Ikea, the world’s largest furniture retailer, is known for many things: Umlaut-laden product names, budget-friendly flat pack, Swedish meatballs, to name a few. But collectable, heirloom-quality pieces? Nej.
But despite its rep for disintegrating particleboard, Ikea’s older pieces are becoming a hot new trend at auctions around the world, according to a new report from online auction hub Barnebys. And the midcentury designs aren’t cheap—a pair of rare Clam chairs designed for Ikea by Philip Arctander in 1944 are selling for up to £50,000 ($65,000) each at auctions.
Apparently Ikea’s earliest designs used high-quality materials and construction techniques that helped pieces survive the decades. But even flimsier ’90s classics like the MDF-made Vilbert chairs by Verner Panton can command thousands of dollars from nostalgic buyers.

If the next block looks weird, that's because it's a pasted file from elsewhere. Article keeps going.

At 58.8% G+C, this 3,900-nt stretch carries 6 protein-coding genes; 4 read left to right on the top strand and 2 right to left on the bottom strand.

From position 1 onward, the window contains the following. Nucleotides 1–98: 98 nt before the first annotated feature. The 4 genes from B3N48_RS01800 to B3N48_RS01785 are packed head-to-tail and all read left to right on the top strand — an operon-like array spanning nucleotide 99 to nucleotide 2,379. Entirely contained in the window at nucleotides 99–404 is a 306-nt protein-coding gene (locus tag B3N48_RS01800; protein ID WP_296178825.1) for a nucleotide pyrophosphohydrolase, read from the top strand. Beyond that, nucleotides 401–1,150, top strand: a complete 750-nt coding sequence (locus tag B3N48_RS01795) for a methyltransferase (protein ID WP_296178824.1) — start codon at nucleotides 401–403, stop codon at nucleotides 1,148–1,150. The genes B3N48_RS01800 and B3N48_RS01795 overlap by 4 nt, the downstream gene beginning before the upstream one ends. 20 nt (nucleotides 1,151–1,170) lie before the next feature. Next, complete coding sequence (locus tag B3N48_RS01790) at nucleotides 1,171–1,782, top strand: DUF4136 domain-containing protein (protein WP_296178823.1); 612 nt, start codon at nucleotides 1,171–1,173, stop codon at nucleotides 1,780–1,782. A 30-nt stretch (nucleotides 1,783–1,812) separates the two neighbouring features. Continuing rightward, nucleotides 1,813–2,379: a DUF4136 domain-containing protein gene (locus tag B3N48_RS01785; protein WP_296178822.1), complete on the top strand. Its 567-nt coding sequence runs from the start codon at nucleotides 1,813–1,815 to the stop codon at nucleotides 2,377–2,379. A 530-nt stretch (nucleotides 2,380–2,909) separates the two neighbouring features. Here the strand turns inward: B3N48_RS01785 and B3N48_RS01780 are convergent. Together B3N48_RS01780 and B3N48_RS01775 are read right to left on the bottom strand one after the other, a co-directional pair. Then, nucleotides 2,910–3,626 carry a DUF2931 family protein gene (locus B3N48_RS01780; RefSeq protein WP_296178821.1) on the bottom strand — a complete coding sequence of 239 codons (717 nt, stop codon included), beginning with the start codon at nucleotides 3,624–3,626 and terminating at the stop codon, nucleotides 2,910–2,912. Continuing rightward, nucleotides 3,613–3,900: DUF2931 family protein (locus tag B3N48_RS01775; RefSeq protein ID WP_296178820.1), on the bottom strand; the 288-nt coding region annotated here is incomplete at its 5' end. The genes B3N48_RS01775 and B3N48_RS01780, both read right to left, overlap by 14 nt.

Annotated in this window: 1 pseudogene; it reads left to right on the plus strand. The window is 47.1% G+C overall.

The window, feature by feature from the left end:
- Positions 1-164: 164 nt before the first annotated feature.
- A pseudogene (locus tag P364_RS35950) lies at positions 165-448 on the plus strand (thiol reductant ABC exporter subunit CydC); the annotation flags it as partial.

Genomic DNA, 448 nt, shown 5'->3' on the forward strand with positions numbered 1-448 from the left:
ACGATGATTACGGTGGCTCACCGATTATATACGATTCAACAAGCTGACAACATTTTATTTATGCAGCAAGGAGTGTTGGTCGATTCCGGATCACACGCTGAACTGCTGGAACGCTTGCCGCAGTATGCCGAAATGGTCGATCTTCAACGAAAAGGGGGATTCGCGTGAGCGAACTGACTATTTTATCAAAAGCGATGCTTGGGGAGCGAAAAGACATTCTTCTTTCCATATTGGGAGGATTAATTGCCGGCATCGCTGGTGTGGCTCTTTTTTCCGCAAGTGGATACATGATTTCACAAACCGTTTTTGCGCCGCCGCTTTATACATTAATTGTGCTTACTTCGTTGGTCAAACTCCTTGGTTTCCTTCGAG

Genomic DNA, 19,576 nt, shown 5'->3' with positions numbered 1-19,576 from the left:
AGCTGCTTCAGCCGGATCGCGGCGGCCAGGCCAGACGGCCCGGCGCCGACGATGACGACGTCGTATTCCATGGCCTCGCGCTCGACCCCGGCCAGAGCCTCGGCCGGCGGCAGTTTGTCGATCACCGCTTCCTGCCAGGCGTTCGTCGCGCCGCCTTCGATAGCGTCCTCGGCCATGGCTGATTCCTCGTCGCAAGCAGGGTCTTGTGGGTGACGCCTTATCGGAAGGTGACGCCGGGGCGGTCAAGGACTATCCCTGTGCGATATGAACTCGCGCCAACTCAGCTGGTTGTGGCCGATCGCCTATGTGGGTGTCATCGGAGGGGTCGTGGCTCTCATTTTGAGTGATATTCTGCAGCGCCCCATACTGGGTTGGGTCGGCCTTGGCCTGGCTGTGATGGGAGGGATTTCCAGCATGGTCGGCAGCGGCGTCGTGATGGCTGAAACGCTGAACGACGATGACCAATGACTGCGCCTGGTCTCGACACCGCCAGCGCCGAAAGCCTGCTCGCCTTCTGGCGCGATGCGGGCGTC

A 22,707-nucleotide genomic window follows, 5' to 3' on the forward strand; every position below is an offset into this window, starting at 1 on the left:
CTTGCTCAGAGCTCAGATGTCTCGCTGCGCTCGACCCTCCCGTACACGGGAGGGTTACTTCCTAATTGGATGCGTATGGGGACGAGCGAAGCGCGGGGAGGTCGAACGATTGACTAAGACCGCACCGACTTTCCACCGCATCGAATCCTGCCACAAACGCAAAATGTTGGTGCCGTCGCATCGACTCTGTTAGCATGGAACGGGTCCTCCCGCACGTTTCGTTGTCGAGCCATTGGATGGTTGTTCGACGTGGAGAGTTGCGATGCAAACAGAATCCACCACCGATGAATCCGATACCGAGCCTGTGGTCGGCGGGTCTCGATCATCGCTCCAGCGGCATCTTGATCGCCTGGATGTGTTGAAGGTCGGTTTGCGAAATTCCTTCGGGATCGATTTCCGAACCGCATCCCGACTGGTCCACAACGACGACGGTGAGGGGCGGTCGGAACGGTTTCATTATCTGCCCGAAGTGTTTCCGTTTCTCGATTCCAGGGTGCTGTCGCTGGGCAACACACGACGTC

"Our records show that there is a huge demand, greater than ever before, for vintage IKEA furniture," Barnebys co-founder Pontus Silfverstolpe told The Sun. "There has been a big boom within the last year that has been felt in markets all across the world." Ikea itself seemed clued in on the trend when it brought back a limited edition of greatest hits from the ’50s, ’60s, and ’70s a few years ago.
Silfverstolpe also told House Beautiful UK that “when a new generation becomes financially established and begins to trade at an auction, they usually start to buy what they saw around them when growing up.”
"We saw it clearly around the turn of the century when the Scandinavian design from the 1950s and ’60s became incredibly popular, and now it's increasingly 1970s and ’90s,” he said.